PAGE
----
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Universe's faintest stars discovered

This artistic concept shows the dimmest star-like bodies currently known -- twin brown dwarfs referred to as 2M 0939. Photo credit -- NASA

NEW YORK (BNS): A team under the leadership of Massachusetts Institute of Techonology (MIT) physicist Adam Burgasser has discovered two faintest star-like objects ever found, a pair of twin 'brown dwarfs' each just a millionth as bright as the Sun.

According to Burgasser, the two brown dwarfs are the lowest power stellar light bulbs in the sky that man knows of. "In this regime of faintness we expect to find the bulk of the brown dwarfs that have formed over the lifetime of the galaxy. So, in that sense these objects are the first of these 'most common' brown dwarfs, which haven't been found yet because they are simply really faint.”

In a paper published in the December 10 issue of the Astrophysical Journal Letters, Burgasser said both of these objects are the first to break the barrier of one millionth the total light-emitting power of the Sun.

Astronomers had thought the pair of dim bulbs was just a single typical, faint brown dwarf with no record-smashing titles.
Burgasser and his team later used NASA's Spitzer Space Telescope to observe the brown dwarf in infrared light; it was able to accurately measure the object's extreme faintness and low temperature for the first time. The Spitzer data revealed that what seemed to be a single brown dwarf, was in fact a twin.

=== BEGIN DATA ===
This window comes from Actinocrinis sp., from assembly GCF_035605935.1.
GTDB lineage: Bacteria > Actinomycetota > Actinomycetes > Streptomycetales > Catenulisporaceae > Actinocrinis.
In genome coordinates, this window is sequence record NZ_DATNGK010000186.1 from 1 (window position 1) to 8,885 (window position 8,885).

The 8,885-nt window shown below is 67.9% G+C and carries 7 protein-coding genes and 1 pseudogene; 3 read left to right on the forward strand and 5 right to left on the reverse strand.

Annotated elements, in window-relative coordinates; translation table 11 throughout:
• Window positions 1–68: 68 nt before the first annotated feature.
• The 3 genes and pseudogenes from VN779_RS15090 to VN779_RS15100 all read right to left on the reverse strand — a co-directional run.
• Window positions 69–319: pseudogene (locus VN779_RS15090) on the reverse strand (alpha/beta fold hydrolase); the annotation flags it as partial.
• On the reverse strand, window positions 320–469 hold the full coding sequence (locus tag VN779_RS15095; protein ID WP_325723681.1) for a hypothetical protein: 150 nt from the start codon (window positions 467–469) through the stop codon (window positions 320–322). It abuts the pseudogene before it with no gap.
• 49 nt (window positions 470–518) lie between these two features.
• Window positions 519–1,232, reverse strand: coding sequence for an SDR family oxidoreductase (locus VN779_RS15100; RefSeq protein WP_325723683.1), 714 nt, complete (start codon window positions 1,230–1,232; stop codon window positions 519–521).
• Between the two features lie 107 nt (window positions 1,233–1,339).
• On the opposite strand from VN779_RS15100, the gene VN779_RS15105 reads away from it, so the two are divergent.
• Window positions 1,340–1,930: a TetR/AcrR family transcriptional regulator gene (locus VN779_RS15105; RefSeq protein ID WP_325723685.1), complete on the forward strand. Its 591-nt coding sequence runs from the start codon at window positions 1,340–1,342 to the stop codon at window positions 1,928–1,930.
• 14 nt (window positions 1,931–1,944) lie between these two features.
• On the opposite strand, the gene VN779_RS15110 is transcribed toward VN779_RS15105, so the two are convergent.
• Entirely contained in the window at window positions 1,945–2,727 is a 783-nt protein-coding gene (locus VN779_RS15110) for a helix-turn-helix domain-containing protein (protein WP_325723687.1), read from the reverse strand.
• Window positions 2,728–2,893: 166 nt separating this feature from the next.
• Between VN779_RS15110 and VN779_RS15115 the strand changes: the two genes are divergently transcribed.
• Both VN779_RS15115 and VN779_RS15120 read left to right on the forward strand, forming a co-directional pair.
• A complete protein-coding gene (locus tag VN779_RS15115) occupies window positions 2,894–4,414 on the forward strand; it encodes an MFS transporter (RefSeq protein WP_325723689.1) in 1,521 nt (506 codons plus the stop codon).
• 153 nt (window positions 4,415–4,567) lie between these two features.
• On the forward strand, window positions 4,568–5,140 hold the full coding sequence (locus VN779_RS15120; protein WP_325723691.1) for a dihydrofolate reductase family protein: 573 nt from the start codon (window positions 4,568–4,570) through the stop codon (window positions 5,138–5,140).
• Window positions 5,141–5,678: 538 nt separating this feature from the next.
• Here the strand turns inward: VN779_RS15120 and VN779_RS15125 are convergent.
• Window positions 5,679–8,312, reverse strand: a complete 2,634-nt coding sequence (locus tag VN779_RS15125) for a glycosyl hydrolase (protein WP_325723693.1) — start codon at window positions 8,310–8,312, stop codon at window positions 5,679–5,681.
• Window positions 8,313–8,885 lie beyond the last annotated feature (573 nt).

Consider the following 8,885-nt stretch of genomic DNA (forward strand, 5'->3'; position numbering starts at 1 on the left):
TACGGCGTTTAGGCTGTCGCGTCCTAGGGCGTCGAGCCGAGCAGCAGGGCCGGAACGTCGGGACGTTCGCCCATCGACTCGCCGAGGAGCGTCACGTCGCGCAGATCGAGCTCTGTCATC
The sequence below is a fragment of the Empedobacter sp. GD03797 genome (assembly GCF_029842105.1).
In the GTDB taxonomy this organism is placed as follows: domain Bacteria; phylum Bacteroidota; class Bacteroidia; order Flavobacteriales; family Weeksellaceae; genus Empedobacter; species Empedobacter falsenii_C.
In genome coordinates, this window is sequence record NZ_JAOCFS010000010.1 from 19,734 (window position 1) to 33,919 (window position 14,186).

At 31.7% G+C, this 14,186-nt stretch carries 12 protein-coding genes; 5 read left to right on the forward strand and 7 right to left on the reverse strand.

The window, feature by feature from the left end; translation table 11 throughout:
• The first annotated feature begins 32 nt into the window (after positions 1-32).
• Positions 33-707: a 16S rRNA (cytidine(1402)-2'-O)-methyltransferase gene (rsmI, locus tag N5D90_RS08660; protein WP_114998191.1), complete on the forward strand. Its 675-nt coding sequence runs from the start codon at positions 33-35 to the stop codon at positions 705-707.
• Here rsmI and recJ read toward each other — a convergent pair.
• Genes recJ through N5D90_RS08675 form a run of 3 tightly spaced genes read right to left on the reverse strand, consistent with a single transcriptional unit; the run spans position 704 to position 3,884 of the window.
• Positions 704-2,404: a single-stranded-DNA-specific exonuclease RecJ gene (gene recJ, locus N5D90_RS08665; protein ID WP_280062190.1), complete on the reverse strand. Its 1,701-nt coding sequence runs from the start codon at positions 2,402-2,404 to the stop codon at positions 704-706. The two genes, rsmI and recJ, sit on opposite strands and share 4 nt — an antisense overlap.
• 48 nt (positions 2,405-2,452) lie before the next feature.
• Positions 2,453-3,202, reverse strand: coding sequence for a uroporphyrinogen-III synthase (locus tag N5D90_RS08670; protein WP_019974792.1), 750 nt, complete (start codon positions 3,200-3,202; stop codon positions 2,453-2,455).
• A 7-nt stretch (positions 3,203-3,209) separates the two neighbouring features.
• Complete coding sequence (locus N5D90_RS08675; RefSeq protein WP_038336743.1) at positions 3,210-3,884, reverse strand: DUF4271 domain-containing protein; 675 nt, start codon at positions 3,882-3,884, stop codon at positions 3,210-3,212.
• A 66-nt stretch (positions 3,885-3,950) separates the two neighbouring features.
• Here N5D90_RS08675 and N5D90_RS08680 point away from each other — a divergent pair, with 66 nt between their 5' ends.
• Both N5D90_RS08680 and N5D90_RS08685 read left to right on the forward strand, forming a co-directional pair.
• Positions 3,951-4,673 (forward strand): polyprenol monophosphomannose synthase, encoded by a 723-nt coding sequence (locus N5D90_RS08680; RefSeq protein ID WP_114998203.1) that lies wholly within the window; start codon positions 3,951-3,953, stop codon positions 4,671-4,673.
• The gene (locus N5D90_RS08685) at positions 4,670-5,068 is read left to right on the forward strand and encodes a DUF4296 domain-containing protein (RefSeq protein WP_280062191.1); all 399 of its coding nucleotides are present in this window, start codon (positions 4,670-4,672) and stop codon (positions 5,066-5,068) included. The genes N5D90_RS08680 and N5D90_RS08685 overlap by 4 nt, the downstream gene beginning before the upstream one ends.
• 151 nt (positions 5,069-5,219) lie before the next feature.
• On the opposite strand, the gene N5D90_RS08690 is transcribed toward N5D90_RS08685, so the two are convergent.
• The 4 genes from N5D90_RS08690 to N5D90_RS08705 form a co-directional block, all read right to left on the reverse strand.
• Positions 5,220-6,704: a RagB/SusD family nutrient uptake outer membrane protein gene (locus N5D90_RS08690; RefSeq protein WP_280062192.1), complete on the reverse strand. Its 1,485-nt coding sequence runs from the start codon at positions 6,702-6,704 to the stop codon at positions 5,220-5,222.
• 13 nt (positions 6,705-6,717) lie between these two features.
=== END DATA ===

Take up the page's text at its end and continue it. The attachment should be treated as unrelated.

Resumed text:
“Brown dwarfs are compact balls of gas floating freely in space, too cool and lightweight to be stars but too warm and massive to be planets”.

"The name 'brown dwarf' comes from the fact that these small star-like bodies change colour over time as they cool, and thus have no definitive colour. In reality, most brown dwarfs would appear reddish if they could be seen with the naked eye," he said.

Later physicist team used Spitzer's ultra sensitive infrared vision to learn more about the object, thought to be a solo brown dwarf, the data revealed a warm atmospheric temperature of 565 to 635 Kelvin (560 to 680 degrees Fahrenheit).

While this is hundreds of degrees hotter than Jupiter, it's still downright cold as far as stars go. In fact, the brown dwarfs, called 2MASS J09393548-2448279, or 2M 0939 for short, are among the coldest brown dwarfs measured so far.

To calculate the object's brightness, the researchers had to first determine its distance from the Earth. After three years of precise measurements with the Anglo-Australian Observatory in Australia, they concluded that 2M 0939 is the fifth closest known brown dwarf to man, 17 light-years away toward the constellation Antlia. This distance together with Spitzer's measurements told the astronomers the object was both cool and extremely dim.

Burgasser said studying these objects could help astronomers understand details of brown dwarf structure and evolution. "These observations allow us to see for the first time what the atmospheres of very old and/or very low mass brown dwarfs contain and how they are structured”.

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